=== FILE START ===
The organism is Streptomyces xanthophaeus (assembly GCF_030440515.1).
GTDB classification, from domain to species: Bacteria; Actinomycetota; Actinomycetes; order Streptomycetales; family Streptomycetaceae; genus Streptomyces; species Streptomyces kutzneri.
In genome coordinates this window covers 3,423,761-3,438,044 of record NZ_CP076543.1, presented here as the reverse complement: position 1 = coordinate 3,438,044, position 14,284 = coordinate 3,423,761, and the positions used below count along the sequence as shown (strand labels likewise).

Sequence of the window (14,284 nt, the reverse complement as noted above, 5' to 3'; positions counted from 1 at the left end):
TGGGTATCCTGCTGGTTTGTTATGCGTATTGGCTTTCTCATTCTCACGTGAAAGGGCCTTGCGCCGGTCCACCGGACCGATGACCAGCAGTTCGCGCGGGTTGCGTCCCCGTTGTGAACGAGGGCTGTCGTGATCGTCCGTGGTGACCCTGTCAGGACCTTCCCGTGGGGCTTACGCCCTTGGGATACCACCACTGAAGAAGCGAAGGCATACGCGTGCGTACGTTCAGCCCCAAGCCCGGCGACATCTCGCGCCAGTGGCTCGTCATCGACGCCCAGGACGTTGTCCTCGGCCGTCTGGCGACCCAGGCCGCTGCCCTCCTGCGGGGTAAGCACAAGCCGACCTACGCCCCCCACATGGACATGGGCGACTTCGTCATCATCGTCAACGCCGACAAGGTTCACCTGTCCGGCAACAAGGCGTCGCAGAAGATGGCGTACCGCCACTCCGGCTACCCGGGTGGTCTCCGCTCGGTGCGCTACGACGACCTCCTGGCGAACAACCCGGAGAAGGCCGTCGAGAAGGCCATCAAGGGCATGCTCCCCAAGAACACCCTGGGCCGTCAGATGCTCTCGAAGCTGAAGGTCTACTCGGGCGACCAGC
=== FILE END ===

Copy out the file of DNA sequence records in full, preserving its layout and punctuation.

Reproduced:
The organism is Streptomyces xanthophaeus (assembly GCF_030440515.1).
GTDB classification, from domain to species: Bacteria; Actinomycetota; Actinomycetes; order Streptomycetales; family Streptomycetaceae; genus Streptomyces; species Streptomyces kutzneri.
In genome coordinates this window covers 3,423,761-3,438,044 of record NZ_CP076543.1, presented here as the reverse complement: position 1 = coordinate 3,438,044, position 14,284 = coordinate 3,423,761, and the positions used below count along the sequence as shown (strand labels likewise).

Sequence of the window (14,284 nt, the reverse complement as noted above, 5' to 3'; positions counted from 1 at the left end):
TGGGTATCCTGCTGGTTTGTTATGCGTATTGGCTTTCTCATTCTCACGTGAAAGGGCCTTGCGCCGGTCCACCGGACCGATGACCAGCAGTTCGCGCGGGTTGCGTCCCCGTTGTGAACGAGGGCTGTCGTGATCGTCCGTGGTGACCCTGTCAGGACCTTCCCGTGGGGCTTACGCCCTTGGGATACCACCACTGAAGAAGCGAAGGCATACGCGTGCGTACGTTCAGCCCCAAGCCCGGCGACATCTCGCGCCAGTGGCTCGTCATCGACGCCCAGGACGTTGTCCTCGGCCGTCTGGCGACCCAGGCCGCTGCCCTCCTGCGGGGTAAGCACAAGCCGACCTACGCCCCCCACATGGACATGGGCGACTTCGTCATCATCGTCAACGCCGACAAGGTTCACCTGTCCGGCAACAAGGCGTCGCAGAAGATGGCGTACCGCCACTCCGGCTACCCGGGTGGTCTCCGCTCGGTGCGCTACGACGACCTCCTGGCGAACAACCCGGAGAAGGCCGTCGAGAAGGCCATCAAGGGCATGCTCCCCAAGAACACCCTGGGCCGTCAGATGCTCTCGAAGCTGAAGGTCTACTCGGGCGACCAGC